The Electric Commentary

Wednesday, August 31, 2005

Two Questions

Answered by the Slate. I was wondering about both of these all day.

The first:
What is the Strategic Petroleum Reserve, and where do we keep it? Is it really just a giant underground vat of oil?

Answer:

According to news reports, the nation's Strategic Petroleum Reserve will soon be opened to help mitigate the decline in oil production in the aftermath of Hurricane Katrina. In 2002, Brendan I. Koerner explained that the oil reserves are kept in underground salt caverns in Texas and Louisiana. "Should things get hairy, energy-wise … the president alone has the authority to order a 'drawdown' of the reserve, at an estimated rate of 4.1 million barrels per day," Koerner writes.


and is it crude, or processed?

Not all SPR oil is created equal. About a third of the stockpile qualifies as "sweet" crude, meaning that its sulfur content is less than one-half of 1 percent. The rest is more sulfur-laden "sour" crude. Sweet crude is more desirable among refinery pooh-bahs, but when we're in a bind that might require tapping the SPR, beggars can't be choosers.


Much more here.

Secondly, if New Orleans is below sea level, how did it get there in the first place?

Answer:

If New Orleans is below sea level, why isn't it underwater? Because it's protected by natural and artificial barriers. The city sits on the banks of the Mississippi, where sediment from the river had created areas of elevated land called "natural levees." New Orleans' earliest buildings sat on top of these levees, but as the population grew, houses were built farther inland at lower elevations. To create usable land, water had to be pumped out of the area, which in turn caused the ground to sink even lower. It's possible for part of New Orleans to exist below sea level because the levees that surround the city protect it (most of the time) from floods.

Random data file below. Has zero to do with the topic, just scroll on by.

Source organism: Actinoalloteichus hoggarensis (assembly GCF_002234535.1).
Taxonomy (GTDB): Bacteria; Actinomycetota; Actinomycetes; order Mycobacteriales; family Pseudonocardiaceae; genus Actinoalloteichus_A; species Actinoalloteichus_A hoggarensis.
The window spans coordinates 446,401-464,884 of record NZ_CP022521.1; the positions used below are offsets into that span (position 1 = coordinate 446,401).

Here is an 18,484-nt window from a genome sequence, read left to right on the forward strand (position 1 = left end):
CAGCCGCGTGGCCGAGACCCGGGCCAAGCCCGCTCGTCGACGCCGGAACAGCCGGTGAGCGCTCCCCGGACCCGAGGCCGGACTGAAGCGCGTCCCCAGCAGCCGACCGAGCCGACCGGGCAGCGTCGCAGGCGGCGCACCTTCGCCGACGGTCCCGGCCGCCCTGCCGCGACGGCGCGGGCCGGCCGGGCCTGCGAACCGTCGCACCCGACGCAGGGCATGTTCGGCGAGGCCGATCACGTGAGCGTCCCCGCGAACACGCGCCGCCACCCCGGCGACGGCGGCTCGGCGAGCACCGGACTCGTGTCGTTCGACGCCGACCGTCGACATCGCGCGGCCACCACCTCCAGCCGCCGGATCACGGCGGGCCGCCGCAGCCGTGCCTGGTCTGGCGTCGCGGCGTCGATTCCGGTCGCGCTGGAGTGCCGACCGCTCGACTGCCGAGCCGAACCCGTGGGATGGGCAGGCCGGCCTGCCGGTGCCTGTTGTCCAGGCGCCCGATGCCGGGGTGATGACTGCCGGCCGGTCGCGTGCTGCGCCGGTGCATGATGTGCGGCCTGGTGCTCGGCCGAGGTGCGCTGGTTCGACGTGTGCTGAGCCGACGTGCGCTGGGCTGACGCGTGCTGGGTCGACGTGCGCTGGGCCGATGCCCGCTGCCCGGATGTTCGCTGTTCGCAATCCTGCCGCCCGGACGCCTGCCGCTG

1 Comments:

  • Lots of cities along the Mississippi depend on levees because otherwise they would be swamps that are part of the river. They do the same thing as they did to make N.O. Ironically, the levees just make flooding worse in areas not protected by levees. In fact, in Missouri, along the Missouri River, the US gov't bought out a town because it was destroyed by floods and was deemed to great a flood risk.

    By Anonymous Scott H, at 4:35 PM  

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